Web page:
DUMAGUETE CITY, Negros Oriental – On January 28, 2023 along Rizal Boulevard, numerous environmentalists, student groups, and concerned citizens demonstrate their opposition against the pyrolysis incinerator machine at the city government's Materials Recovery Facility (MRF) located at the border of Barangay Camanjac and Barangay Candau-ay.
The machine entered the city with the intention of converting garbage into building materials like hollow blocks and other byproducts in 2021. However, with the probing serious effects of the installed pyrolysis-gasification plant, many have expressed their grave concerns due to its harmful impacts on human health and the environment.
According to the Conservation Law Foundation, incinerating rubbish is a bad idea.
"Burning waste of any kind is hazardous to our health and the environment and undermines real solutions to our trash crisis."
The project's ₱22 Million budget was approved by the City Council as a way to address the issue of sustainable solid waste management. Mayor Felipe Antonio Remollo ordered the closure of the over 35-year-old dumpsite in Brgy. Candau-ay as the city MRF began its operations. Despite this, the government is squandering money and misguiding the populace in an effort to find an "invention" that offers a sustainable solution.
It appears that the Local Government Unit (LGU) is clutching at straws in an effort to find a rapid solution to the plastic trash problem, but the concept is foolish and imprudent.
Contrary to the efficiency and "Zero Waste" claims by the LGU in Dumaguete City, in actuality, this facility is not financially viable and holds no value; even if burning trash does not result in air and carbon pollution –which is improbable, gasification and pyrolysis consume expensive fuel with little to no financial return, making it an unwise investment
Any waste burning puts our health, the ecology, and the climate in peril. Contrary to what proponents of gasification and pyrolysis assert, these technologies are not environmentally friendly.
This facility produce air pollutants that are comparable to those from traditional trash burning, tenfold even worst. They expel a variety of cancer-causing substances that have been called the most poisonous chemicals ever discovered by humans. Additionally, dioxins, mercury, and other heavy metals are tainted in the ash "byproduct" of these operations, which seeps into our groundwater, rivers, and oceans, eventually contaminating our other natural resources, livelihoods, and food sources.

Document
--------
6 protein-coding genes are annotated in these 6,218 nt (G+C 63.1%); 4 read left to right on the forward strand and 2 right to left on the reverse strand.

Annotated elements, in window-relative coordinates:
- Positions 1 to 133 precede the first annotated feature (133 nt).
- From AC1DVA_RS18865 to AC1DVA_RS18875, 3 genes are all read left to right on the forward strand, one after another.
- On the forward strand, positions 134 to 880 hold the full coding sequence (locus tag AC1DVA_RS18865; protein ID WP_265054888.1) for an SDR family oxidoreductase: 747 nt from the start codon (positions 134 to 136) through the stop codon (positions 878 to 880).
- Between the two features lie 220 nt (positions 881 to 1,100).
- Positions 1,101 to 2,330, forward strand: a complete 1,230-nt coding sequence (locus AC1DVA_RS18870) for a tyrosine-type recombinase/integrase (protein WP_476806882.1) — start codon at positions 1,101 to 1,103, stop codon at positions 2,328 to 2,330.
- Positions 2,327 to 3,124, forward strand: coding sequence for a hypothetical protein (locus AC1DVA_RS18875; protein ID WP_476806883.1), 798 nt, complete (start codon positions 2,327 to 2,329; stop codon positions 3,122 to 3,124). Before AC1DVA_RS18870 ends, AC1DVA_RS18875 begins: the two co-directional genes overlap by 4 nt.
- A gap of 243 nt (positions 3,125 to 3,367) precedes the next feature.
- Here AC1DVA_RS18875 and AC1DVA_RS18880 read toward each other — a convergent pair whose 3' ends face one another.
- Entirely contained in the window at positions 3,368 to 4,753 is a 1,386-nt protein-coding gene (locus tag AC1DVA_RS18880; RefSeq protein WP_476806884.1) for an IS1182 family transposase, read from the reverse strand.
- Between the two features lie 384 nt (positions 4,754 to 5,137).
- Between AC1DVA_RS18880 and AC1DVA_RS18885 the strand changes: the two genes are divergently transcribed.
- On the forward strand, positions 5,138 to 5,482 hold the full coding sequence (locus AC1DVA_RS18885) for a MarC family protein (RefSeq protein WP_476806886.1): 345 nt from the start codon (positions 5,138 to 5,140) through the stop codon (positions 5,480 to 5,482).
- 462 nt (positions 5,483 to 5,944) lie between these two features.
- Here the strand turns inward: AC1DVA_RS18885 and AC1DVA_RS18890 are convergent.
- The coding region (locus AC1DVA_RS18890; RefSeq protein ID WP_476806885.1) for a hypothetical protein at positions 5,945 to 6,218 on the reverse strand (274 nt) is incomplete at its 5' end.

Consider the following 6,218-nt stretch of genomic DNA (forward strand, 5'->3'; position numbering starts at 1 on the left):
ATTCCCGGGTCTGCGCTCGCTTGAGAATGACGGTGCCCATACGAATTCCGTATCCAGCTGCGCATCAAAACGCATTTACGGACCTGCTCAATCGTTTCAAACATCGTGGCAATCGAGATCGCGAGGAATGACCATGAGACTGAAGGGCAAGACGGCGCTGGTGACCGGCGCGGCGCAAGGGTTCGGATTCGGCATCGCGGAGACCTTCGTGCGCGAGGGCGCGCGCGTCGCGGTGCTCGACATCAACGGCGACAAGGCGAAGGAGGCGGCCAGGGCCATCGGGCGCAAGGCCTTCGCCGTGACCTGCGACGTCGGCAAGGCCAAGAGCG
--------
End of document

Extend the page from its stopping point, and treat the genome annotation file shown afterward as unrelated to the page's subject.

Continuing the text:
Despite the fact that the Philippine government has taken serious note of the many concerns about incineration at a governmental level, and following strong public opposition to incinerators, pursuant to Republic Act No. 8749, otherwise known as the "Philippine Clean Air Act of 1999" forbidding the incineration of hazardous wastes as this method emits harmful and dangerous gases; Section 20 of the same Act says it "does not absolutely prohibit incineration as a mode of waste disposal; rather only those burning processes which emit poisonous and toxic fumes are banned." It also defines 'poisonous and toxic fumes' as emissions and fumes that exceed globally established criteria, such as those of the World Health Organization (WHO) guideline values.
With the cooperation of Global Alliance for Incinerator Alternatives (GAIA), Greenpeace Philippines, Plastic Free Philippines, and War On Waste (WOW) Negros Oriental, on February 6, 2023 at the Silliman University Del Carmen Hall, Burn Not Dumaguete, a movement of Non-Governmental Organizations (NGO) and professionals working to stop the Pyrolysis-Gasification technology in the City, conduct a special session with KT Andresky the Campaign Organizer of Breathe Free Detroit, a grassroots and community-led movement formed to shut down the Detroit incinerator, sharing her community efforts in successfully closing down the biggest waste incinerator in Detroit, Michigan in the United States. She is an activist who spent more than ten years residing near the Detroit Renewable Power (DWP) incinerator where she experienced first-hand the negative impacts of the facility on the community dwelling in the shadow of the incinerator.
"The possible impacts of heavy metal toxins and other contaminants in the environment are quite tenacious and may persist for a long period beyond the area near the incinerator. Persistent pollutants can travel vast distances from their emission sources, through many chemical and physical transformations, and pass multiple times through soil, water, and food" she iterated.
Andresky promotes public involvement, public education, and community action initiatives to educate and empower her community, as she hopes Dumaguete City will follow suit.